I am not in a financial position to contribute any money to my 401k, or open a savings account for my kids.

      "YOPP!" --Horton Hears a Who

      by Reepicheep on Fri Mar 14, 2014 at 01:51:08 PM PDT

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    •  But they'll be paying... (0+ / 0-)

      social security taxes on ALL $200,000 of their annual income.

      "There have been tyrants and murderers and for a time they seem invincible but in the end they always fail. Always." -Gandhi

      by Grandma Susie on Fri Mar 14, 2014 at 02:51:29 PM PDT

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    •  I have no sympathy for your financial woes (3+ / 0-)
      Recommended by:
      Constantly Amazed, Blueiz, splashy

      Your fucking pathetic whining is falling on deaf ears.

      So there will be plenty of dual income households making lots more than me who won't be affected.

      What a load of horseshit. I'll tell you what plenty is.... half the men in the US make 32k or less. About 55 million men.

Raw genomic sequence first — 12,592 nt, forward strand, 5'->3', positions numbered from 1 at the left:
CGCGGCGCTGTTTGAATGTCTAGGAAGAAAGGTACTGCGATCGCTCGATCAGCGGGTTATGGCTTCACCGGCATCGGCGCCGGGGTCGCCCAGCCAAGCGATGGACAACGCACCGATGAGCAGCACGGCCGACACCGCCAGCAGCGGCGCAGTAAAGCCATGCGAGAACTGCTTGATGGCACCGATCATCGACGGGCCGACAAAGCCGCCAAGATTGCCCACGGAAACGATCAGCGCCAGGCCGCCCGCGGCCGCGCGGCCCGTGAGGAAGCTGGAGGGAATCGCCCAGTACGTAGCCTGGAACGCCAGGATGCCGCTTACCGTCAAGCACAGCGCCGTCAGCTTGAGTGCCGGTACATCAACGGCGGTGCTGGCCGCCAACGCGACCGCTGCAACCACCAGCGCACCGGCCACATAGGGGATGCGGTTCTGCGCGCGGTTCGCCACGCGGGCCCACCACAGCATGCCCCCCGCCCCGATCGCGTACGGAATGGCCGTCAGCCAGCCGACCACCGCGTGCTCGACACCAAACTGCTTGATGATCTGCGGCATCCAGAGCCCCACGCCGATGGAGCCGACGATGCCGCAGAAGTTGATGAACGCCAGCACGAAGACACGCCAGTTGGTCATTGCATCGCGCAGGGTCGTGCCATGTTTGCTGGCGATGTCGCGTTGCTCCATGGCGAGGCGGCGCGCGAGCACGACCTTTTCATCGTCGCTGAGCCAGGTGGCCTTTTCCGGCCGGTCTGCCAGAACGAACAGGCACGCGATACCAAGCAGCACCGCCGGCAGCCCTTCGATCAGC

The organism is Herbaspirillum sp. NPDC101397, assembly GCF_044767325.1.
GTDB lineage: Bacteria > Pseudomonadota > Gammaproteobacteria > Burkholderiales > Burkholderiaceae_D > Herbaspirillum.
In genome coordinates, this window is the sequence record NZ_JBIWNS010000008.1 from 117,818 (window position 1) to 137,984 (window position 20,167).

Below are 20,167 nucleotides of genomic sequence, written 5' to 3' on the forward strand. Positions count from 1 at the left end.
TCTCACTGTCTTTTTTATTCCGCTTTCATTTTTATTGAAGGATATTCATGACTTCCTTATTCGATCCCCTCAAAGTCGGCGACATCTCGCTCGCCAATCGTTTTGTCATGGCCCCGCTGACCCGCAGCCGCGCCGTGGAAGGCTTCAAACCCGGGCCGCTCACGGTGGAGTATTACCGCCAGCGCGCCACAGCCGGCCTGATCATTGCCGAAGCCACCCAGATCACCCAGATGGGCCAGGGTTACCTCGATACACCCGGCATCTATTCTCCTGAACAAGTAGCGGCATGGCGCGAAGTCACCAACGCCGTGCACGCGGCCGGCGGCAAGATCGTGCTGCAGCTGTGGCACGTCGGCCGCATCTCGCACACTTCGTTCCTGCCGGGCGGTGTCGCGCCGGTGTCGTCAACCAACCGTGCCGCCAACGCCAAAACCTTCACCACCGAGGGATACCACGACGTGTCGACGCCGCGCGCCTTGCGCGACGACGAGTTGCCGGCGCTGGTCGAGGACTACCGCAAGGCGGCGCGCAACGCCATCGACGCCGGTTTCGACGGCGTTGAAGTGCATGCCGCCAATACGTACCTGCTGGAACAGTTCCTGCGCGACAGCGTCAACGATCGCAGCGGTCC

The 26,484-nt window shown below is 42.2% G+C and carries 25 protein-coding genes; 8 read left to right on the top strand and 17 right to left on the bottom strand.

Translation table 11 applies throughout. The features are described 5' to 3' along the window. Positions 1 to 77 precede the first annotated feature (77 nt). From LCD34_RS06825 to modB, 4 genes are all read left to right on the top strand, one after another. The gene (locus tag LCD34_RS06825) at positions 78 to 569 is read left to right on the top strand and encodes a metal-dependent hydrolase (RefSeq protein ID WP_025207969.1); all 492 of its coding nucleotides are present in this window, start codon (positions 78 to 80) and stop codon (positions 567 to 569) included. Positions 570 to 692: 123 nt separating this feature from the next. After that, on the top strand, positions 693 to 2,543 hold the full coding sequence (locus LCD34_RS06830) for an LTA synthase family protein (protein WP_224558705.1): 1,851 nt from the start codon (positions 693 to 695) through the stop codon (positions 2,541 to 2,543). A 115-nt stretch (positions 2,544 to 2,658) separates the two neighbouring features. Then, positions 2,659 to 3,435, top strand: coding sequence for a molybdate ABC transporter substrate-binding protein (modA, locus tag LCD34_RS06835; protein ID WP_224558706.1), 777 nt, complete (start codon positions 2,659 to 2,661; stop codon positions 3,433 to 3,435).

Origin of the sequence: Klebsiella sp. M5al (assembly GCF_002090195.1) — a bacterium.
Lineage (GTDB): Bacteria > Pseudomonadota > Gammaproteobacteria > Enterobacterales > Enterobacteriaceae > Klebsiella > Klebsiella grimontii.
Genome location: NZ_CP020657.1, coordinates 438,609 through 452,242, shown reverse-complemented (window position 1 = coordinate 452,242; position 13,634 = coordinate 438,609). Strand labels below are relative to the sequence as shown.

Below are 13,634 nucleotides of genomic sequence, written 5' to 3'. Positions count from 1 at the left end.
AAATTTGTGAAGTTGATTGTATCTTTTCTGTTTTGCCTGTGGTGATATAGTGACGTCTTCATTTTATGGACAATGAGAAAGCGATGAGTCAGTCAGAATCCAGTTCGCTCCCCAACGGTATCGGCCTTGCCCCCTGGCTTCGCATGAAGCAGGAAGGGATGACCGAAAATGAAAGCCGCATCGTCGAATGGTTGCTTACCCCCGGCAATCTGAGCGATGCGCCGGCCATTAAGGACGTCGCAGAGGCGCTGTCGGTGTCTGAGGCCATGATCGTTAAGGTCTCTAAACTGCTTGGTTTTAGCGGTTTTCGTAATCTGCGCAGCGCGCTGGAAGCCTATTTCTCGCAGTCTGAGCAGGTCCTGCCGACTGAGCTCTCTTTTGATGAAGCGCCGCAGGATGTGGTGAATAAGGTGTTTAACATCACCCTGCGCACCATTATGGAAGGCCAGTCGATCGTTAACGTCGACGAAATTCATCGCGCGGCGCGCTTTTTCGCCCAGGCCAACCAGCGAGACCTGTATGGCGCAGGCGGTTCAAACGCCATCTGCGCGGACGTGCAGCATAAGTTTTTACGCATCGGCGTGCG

23 million Americans want a real job.

      That what fucking plenty is, about 77 million who make a quarter of what you do.

      .................expect us......................... FDR 9-23-33, "If we cannot do this one way, we will do it another way. But do it we will.

      by Roger Fox on Fri Mar 14, 2014 at 04:15:51 PM PDT

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    •  hodor (0+ / 0-)

      wait a minute, aren't they already paying twice as much into SS right now than you are? They pay on each ones salary, so they are paying on $200,000. verses your $100,000.